Hope: A School, a Team, a Dream (Paperback)
The inspirational true story about the trials and victories of the Hope High School basketball team in inner-city Providence, Rhode Island.
Hope High School in Providence, Rhode Island was once a model city school, graduating a wide range of students from different backgrounds. But the tumult of the 1960s and the drug wars of the 70s changed both Providence and Hope. Today, the aging school is primarily Hispanic and African-American, with kids traveling for miles by bus and foot each day.
Hope was known for its state championship basketball teams in the 1960s, but its 2012 team is much different. Disobedient, distracted, and overwhelmed by family troubles, with mismatched sneakers and a penchant for profanity and anger, these boys represent Coach Dave Nyblom's dream of a championship, however unlikely that might seem. Nyblom's mostly black players, including several who emigrated to Providence from war-torn Liberia, face gang violence, domestic uncertainty, drug problems, and a host of other issues. But with the unfailing support and guidance of Nyblom and other Hope coaches, their ragtag team gradually pulls together, overcoming every obstacle to find the faith and trust in themselves that Nyblom never stops teaching.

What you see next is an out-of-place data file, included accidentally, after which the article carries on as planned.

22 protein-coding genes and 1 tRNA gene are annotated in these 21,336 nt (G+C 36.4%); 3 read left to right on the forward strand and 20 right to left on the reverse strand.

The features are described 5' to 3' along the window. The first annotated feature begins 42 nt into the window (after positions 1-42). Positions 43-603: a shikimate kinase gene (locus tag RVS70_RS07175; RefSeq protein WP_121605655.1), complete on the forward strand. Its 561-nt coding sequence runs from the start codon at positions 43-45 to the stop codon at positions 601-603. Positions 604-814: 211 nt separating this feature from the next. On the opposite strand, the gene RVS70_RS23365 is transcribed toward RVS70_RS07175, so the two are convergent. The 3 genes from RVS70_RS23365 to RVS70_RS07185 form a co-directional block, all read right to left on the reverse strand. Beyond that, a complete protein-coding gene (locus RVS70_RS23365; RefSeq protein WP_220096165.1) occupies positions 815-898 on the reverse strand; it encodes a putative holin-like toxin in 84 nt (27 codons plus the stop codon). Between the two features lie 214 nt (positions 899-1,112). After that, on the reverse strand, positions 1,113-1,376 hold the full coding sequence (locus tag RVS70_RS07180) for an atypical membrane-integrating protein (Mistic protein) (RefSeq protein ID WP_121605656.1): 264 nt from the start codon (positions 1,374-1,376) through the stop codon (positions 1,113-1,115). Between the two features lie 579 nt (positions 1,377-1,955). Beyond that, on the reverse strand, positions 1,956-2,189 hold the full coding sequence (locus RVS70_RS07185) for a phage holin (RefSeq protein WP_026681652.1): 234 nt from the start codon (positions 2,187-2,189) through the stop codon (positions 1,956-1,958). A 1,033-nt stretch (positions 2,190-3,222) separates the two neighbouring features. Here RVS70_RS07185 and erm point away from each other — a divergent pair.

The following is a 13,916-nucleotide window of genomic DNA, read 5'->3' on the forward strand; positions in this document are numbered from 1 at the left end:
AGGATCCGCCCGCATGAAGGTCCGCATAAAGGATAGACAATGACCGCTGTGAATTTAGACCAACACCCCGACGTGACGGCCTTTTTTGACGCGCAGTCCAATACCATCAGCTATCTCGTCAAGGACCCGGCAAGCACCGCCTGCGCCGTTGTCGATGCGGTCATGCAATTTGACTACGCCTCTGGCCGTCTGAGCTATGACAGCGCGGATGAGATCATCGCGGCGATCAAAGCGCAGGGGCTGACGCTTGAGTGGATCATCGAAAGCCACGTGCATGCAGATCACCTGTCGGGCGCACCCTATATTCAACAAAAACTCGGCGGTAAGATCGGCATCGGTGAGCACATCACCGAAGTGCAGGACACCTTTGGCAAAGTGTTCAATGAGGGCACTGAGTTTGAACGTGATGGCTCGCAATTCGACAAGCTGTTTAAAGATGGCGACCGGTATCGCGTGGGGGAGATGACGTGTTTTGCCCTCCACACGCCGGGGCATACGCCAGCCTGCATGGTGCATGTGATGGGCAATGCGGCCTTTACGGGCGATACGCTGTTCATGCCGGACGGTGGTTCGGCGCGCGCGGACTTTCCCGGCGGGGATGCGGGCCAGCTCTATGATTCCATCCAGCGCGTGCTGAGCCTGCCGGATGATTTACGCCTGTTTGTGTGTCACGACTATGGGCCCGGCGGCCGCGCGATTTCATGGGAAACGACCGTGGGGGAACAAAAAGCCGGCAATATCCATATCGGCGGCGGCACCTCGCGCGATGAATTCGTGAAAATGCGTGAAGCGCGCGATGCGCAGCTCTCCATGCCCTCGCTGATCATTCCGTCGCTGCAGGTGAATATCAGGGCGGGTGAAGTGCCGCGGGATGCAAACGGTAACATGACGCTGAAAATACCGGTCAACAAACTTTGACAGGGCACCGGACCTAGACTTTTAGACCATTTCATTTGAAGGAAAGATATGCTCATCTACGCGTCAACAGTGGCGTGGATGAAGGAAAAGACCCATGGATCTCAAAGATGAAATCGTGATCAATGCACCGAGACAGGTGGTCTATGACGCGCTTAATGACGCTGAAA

A look at a hidden world that just a few hundred yards from Brown University, Bill Reynolds's Hope is the inspiring true story of young men and their mentors pursuing one goal—a championship—but achieving so much more.
About the Author
Bill Reynolds is a sports columnist for The Providence Journal and the author of several books, including Fall River Dreams and (with Rick Pitino) the #1 New York Times bestseller Success Is a Choice. He lives in Rhode Island.
"Reynolds’ style is intimate and thought-provoking…[Hope is] a basketball book but also a candid look at inner-city life that should garner it a broad audience" --Booklist (starred review)
“This gut-wrenching and inspirational tale of the hoops team at Hope High in Providence is about much more than sports.” –Sports Illustrated